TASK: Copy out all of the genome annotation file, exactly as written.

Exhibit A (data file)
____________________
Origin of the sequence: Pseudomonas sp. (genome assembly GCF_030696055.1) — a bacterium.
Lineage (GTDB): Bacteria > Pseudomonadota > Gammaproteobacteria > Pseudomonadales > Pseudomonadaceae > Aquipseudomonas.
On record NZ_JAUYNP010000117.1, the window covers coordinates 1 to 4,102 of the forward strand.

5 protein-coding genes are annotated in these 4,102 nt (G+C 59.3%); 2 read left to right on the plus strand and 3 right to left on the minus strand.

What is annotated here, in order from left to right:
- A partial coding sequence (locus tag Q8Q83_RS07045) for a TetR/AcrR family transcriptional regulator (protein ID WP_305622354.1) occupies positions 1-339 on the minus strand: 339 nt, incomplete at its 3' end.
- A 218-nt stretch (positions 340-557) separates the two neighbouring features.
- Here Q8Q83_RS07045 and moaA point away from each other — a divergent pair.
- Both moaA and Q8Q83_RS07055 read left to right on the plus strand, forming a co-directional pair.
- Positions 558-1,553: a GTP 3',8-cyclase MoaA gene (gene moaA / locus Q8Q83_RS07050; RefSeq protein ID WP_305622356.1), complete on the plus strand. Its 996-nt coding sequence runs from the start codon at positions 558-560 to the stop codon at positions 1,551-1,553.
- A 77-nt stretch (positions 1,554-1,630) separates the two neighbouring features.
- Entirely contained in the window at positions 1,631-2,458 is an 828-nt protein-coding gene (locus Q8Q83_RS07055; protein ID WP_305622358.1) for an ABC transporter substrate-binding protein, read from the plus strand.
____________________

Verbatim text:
Origin of the sequence: Pseudomonas sp. (genome assembly GCF_030696055.1) — a bacterium.
Lineage (GTDB): Bacteria > Pseudomonadota > Gammaproteobacteria > Pseudomonadales > Pseudomonadaceae > Aquipseudomonas.
On record NZ_JAUYNP010000117.1, the window covers coordinates 1 to 4,102 of the forward strand.

5 protein-coding genes are annotated in these 4,102 nt (G+C 59.3%); 2 read left to right on the plus strand and 3 right to left on the minus strand.

What is annotated here, in order from left to right:
- A partial coding sequence (locus tag Q8Q83_RS07045) for a TetR/AcrR family transcriptional regulator (protein ID WP_305622354.1) occupies positions 1-339 on the minus strand: 339 nt, incomplete at its 3' end.
- A 218-nt stretch (positions 340-557) separates the two neighbouring features.
- Here Q8Q83_RS07045 and moaA point away from each other — a divergent pair.
- Both moaA and Q8Q83_RS07055 read left to right on the plus strand, forming a co-directional pair.
- Positions 558-1,553: a GTP 3',8-cyclase MoaA gene (gene moaA / locus Q8Q83_RS07050; RefSeq protein ID WP_305622356.1), complete on the plus strand. Its 996-nt coding sequence runs from the start codon at positions 558-560 to the stop codon at positions 1,551-1,553.
- A 77-nt stretch (positions 1,554-1,630) separates the two neighbouring features.
- Entirely contained in the window at positions 1,631-2,458 is an 828-nt protein-coding gene (locus Q8Q83_RS07055; protein ID WP_305622358.1) for an ABC transporter substrate-binding protein, read from the plus strand.